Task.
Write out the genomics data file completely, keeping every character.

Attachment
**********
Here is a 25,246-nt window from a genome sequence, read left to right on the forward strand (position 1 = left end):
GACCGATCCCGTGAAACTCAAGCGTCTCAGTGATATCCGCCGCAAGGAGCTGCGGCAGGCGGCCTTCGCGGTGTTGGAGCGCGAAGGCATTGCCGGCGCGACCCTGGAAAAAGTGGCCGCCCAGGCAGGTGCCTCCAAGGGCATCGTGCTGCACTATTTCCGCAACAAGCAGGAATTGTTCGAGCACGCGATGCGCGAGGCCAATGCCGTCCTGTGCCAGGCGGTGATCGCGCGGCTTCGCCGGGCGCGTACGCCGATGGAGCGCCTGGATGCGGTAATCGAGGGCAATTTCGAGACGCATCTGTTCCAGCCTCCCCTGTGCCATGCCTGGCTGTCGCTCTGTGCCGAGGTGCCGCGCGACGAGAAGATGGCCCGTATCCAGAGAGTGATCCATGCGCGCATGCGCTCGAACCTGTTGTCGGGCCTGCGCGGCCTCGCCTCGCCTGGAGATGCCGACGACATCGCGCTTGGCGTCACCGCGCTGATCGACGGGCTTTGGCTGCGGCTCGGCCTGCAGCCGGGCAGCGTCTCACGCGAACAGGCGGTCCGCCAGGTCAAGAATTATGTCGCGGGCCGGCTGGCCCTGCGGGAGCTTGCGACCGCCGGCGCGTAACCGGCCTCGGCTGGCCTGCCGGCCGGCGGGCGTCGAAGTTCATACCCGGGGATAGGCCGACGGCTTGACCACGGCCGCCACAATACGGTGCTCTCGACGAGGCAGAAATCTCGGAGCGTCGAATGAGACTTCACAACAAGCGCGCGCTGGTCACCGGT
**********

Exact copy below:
Here is a 25,246-nt window from a genome sequence, read left to right on the forward strand (position 1 = left end):
GACCGATCCCGTGAAACTCAAGCGTCTCAGTGATATCCGCCGCAAGGAGCTGCGGCAGGCGGCCTTCGCGGTGTTGGAGCGCGAAGGCATTGCCGGCGCGACCCTGGAAAAAGTGGCCGCCCAGGCAGGTGCCTCCAAGGGCATCGTGCTGCACTATTTCCGCAACAAGCAGGAATTGTTCGAGCACGCGATGCGCGAGGCCAATGCCGTCCTGTGCCAGGCGGTGATCGCGCGGCTTCGCCGGGCGCGTACGCCGATGGAGCGCCTGGATGCGGTAATCGAGGGCAATTTCGAGACGCATCTGTTCCAGCCTCCCCTGTGCCATGCCTGGCTGTCGCTCTGTGCCGAGGTGCCGCGCGACGAGAAGATGGCCCGTATCCAGAGAGTGATCCATGCGCGCATGCGCTCGAACCTGTTGTCGGGCCTGCGCGGCCTCGCCTCGCCTGGAGATGCCGACGACATCGCGCTTGGCGTCACCGCGCTGATCGACGGGCTTTGGCTGCGGCTCGGCCTGCAGCCGGGCAGCGTCTCACGCGAACAGGCGGTCCGCCAGGTCAAGAATTATGTCGCGGGCCGGCTGGCCCTGCGGGAGCTTGCGACCGCCGGCGCGTAACCGGCCTCGGCTGGCCTGCCGGCCGGCGGGCGTCGAAGTTCATACCCGGGGATAGGCCGACGGCTTGACCACGGCCGCCACAATACGGTGCTCTCGACGAGGCAGAAATCTCGGAGCGTCGAATGAGACTTCACAACAAGCGCGCGCTGGTCACCGGT